Wednesday, 24 April 2013

Don't go to the cinema if you have a beard

Unless you're cool about getting your bag searched.

The Federation Against Copyright Theft (FACT) report that: "Worldwide, illegal recordings from cinemas remain the single biggest source of both counterfeit DVDs and unauthorised copies online".

It's no wonder security has stepped up in cinemas then, as invasive (to the point of taking away from the experience) as it is. Can't blame them.

One would have expected the reduced quality of cam-videos as off-putting.  Seemingly not.

What this also means is that Film Critic Mark Kermode is wrong. That's right friends, the apocalypse is officially now here!

Serious-face for serious business

Tweets @musicpiracyblog

Monday, 15 April 2013

Piracy research from the UK government (with links)


Stats for this blog reveal that over 2/3rds of the readership are from the USA where there is no shortage of industry research coming from the likes of the RIAA (or funded by them).

So, time to dip your toes into some government research from the UK.

Click here for a whole bunch of reports from the UK's Intellectual Property Office on topics concerning copyright, intellectual property etc.

This lot will keep you busy for a long, long time.

Broadly speaking, empirical research can be categorised as follows:


There are overlaps of course, particularly concerning who is funding the research where for example, Academic research may be funded by Industry or Government. These examples often blur the lines of all three. Worth mentioning.

If you like what you see, the most relevant (and recent) example worthy of your time is a report by Professor Ian Hargreaves from 2011, comissioned by UK Prime Minister David Cameron to investigate if there is a need for copyright reform in the UK (SPOILER: Yes). Warning: By clicking the link above, a PDF should open in a new window.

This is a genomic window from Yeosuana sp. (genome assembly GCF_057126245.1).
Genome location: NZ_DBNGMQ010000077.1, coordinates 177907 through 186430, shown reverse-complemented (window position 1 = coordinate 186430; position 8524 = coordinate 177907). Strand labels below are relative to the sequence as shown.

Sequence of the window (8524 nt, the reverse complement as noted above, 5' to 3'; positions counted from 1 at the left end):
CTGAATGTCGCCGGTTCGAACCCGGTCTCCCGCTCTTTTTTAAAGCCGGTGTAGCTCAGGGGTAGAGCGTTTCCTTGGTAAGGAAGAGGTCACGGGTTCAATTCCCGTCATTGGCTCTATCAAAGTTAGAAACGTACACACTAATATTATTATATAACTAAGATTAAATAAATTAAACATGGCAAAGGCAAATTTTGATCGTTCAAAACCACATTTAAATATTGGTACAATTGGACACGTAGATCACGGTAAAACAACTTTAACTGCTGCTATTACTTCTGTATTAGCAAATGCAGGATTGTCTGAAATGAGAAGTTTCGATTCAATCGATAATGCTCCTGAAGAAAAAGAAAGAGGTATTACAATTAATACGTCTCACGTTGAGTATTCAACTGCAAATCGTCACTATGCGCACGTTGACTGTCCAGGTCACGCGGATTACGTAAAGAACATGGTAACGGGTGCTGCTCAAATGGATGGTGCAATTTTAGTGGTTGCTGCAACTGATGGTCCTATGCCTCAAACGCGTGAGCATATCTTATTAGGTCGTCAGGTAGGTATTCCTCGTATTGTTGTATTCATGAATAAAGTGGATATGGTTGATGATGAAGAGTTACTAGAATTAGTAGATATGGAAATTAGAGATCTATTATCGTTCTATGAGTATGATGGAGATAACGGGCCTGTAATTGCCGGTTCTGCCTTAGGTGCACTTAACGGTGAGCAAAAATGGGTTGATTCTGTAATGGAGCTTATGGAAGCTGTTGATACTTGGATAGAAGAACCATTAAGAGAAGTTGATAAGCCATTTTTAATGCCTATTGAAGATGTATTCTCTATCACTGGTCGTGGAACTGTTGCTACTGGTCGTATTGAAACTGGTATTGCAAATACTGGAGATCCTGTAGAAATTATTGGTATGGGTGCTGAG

Interestingly, alot of attention is paid to good evidence-based research.

Tweets @musicpiracyblog


Hargreaves, I. (2011). Digital Opportunity: A Review of Intellectual Property and Growth. London: HM Treasury.

Wednesday, 10 April 2013

Happy Anniversary!

This blog post marks the 1 year anniversary of musicpiracyresearchblog.

Time to take stock of some milestones.

1. The Blog itself

The readership of this blog has gone from strength to strength, particularly becoming more international. The majority of readers are from the United States. Additionally, the number of readers subscribing to posts via email has raised dramatically in 2013. This is great news.

The Twitter feed, is not so popular. But that's okay. It felt like the right thing to do at the time, but the blog aims more to pose questions and allow resources to answer such questions. This takes time. A nice monthly post with good links will accomplish this goal much more effectively than daily tweets to random websites reporting on new laws etc. Not quite a social media disaster.

2. The Blog content

Over the last 12 months we have explored topics as diverse as: music offsetting legal sales; spotlights on predictive factors such as age and gender; deterrents; links to live music and how an artists stage in the game largely determines how best to distribute their music.

Along the way, dozens of working links to different resources along with advice on ways to better access such content has also been included.

Additionally, whilst meaty posts have been shifted from fortnightly to monthly, more posts on related matters have meant there are more posts than in last year.

3. The wider world

If you follow the twitter feed (@musicpiracyblog) you will be clued up on some of the international changes over the last year. This includes new legislation, new digital music stores, shifting consumer preferences and the rise of 'offline' piracy. If you are interested in keeping up to date on this sort of thing, hit the twitter feed @musicpiracyblog. The emphasis of this blog remains research on music piracy.

4. Overview

More monthly posts (and mini-posts) scheduled on increasingly more novel areas, with some guest posts due to appear over the coming year.

For now, thanks for your interest and please do forward info on this blog to your friends and colleagues.